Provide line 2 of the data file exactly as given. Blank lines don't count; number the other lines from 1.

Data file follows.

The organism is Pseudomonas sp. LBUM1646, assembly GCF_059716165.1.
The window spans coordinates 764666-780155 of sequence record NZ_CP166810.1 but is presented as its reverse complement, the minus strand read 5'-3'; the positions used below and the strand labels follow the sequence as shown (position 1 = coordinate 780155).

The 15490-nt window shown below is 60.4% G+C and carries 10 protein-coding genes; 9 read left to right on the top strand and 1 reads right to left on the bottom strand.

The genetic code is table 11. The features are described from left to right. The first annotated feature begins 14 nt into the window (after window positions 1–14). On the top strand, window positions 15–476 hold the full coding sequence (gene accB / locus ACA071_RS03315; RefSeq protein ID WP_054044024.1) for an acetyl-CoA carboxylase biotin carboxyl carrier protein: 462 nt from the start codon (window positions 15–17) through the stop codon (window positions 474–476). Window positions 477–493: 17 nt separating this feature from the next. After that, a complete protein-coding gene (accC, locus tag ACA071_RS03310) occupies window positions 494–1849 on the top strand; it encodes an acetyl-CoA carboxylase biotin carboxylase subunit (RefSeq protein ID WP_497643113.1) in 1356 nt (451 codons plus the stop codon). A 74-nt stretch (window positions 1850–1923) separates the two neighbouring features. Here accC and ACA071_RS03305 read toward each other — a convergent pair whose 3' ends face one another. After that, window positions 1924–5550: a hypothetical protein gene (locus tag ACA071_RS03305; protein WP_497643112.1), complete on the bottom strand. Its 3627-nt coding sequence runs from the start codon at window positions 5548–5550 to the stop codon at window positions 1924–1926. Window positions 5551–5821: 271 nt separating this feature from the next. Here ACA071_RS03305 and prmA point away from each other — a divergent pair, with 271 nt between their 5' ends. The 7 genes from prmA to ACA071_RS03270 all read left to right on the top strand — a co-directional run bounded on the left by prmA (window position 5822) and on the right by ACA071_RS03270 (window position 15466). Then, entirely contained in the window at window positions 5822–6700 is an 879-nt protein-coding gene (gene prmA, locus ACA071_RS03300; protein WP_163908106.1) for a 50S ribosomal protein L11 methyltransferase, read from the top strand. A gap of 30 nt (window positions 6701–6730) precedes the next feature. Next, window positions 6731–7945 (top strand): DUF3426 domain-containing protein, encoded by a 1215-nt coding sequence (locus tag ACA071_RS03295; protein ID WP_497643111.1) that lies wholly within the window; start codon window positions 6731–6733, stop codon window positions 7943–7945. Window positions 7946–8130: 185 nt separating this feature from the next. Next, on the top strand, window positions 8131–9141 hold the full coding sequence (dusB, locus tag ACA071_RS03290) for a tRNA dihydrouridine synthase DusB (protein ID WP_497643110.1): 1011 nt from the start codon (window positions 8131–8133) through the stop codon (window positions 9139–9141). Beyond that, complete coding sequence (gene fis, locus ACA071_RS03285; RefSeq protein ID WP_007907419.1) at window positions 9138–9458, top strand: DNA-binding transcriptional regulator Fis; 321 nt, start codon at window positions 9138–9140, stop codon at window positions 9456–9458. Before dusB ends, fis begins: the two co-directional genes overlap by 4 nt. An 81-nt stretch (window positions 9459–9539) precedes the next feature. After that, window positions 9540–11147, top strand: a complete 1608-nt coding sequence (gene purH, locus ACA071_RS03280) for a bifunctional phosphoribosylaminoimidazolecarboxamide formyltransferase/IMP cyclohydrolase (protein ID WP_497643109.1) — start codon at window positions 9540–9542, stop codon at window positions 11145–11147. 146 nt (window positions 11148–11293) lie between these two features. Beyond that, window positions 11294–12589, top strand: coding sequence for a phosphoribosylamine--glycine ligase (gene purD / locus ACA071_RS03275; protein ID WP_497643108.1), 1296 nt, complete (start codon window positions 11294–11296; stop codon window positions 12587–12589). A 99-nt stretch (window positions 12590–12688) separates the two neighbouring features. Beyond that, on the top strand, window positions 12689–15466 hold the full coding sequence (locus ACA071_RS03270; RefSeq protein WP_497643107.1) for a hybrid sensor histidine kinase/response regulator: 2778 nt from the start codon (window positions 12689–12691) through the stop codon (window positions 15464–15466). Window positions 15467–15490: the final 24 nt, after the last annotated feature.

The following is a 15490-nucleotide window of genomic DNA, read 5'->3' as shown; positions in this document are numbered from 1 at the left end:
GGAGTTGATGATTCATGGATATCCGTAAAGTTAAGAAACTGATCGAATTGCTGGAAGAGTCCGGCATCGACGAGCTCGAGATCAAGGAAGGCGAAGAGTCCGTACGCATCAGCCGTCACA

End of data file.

The window spans coordinates 764666-780155 of sequence record NZ_CP166810.1 but is presented as its reverse complement, the minus strand read 5'-3'; the positions used below and the strand labels follow the sequence as shown (position 1 = coordinate 780155).